This could end up being a series, because the Internet is kind of weird, yo. I was just thinking about this.
I don't think human beings have changed, you know? Except maybe they have! Because all of this self-surveillance is bound to have some effect. Who ten, twenty years ago would be narcissistic enough to sit in front of a video camera, ramble and mug through twenty minutes of video and then put it out for public viewing? Only a select few involved in local community television, that's who. And what about all these phones? I mean, camera-phones, video-phones, you know? We're living in a state of constant surveillance, from our friends, our selves, our "social network," and we pretty much love it! Is this wrong? Is any of this wrong? Am I complaining? Heck, I'm not complaining. I'm not saying it's wrong, but it does seem kind of weird. Doesn't it?
Like it all just happened, somehow. Technology's not a democracy, folks! Nobody decided we wanted it, but people around us started adopting these little new tools as they came out. Started doing it because they could do it: "Ooh look! New! Cool!" And we all started ending up in these pictures and videos, progressively drawn into all these circles, and what could we say? We couldn't come up with any real objection to it. "Hey, that's rude, quit it!" Was it ever rude before, to be in someone's frame during a candid photo snap? It only seems different now because everyone is equipped to provide full coverage of each others' lives. And without warning, we do!
And of course as a given type of exposure becomes prevalent, some of us holdouts say "Hey, maybe I should try." Vlogging, or homemade porn or whatever - prevalent just comes to seem normal.
Speaking of homemade porn, shifts in attitudes towards sex shame and body shame need to be their own post. That's too hot a topic! But Sex is only one of the areas were it appears the Internet is either weirding human behavioral norms, or normalizing human behavioral weirds, whichever the case may be. People today either are already or seem to be becoming showoffs in all aspects, showoffs of every human behavior, on the internet. Did the internet cause this, or was it simply the lack of easy opportunity that prevented us from naturally being this way all along?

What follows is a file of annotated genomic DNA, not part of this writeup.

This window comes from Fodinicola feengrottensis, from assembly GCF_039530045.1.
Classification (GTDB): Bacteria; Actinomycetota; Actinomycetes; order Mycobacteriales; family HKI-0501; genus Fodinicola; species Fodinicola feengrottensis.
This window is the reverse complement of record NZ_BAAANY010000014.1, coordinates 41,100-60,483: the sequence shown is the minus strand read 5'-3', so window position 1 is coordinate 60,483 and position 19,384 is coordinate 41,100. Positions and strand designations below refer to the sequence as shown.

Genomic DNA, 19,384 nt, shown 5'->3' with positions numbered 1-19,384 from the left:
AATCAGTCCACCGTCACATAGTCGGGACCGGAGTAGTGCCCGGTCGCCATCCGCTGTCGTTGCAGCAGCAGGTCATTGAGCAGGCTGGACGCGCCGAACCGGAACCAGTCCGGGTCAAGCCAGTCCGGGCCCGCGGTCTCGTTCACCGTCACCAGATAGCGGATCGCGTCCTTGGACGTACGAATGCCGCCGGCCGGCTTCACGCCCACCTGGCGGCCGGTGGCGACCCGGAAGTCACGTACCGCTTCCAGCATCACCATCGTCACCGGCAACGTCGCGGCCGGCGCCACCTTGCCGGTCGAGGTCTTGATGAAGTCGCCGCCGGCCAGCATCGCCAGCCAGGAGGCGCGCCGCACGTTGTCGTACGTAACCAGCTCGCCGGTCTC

In the old days of messageboards and written-word bloggers (hi there!) the theory was that "the anonymity of the Internet" freed people to be uninhibited. That because people couldn't tell who you really were, you could be who you really were - or experiment with other personae. But does this still wash today? Is it still anonymity when your face is visible? When your face is out there on Friendbook, mouthing off to people at least some of whom know you, uninhibited as you please? Is it still anonymity when you're V-logging on U-tube in your favorite t-shirt, laying out all your most strident political or comic book views? Is it still anonymity with a dick in your mouth? That's not very anonymous. Maybe for the person whose face is out of frame, it is. Perhaps it is the anonymity of "everyone's doing it," or at least, the anonymity of "so many normal-looking people are doing it," that it seems normal.
The anonymity of conformity with perceived norms.
These norm-shifts all happened so fast, we could say. But not really. They all happened in tiny, harmless, incremental steps that just kept coming. Change was slow, each little step probably unnoticeable, or only the tiniest bit jarring, none on its own was cause to sound an alarm. Technology, and the practices it enabled, outdistanced etiquette - not in an eyeblink, but in-between everyone's eyeblinks, over years.
This is not an essay, by the way. It's totally rambling. Who ten, twenty years ago would put something like this up, for others "to read" (ostensibly)?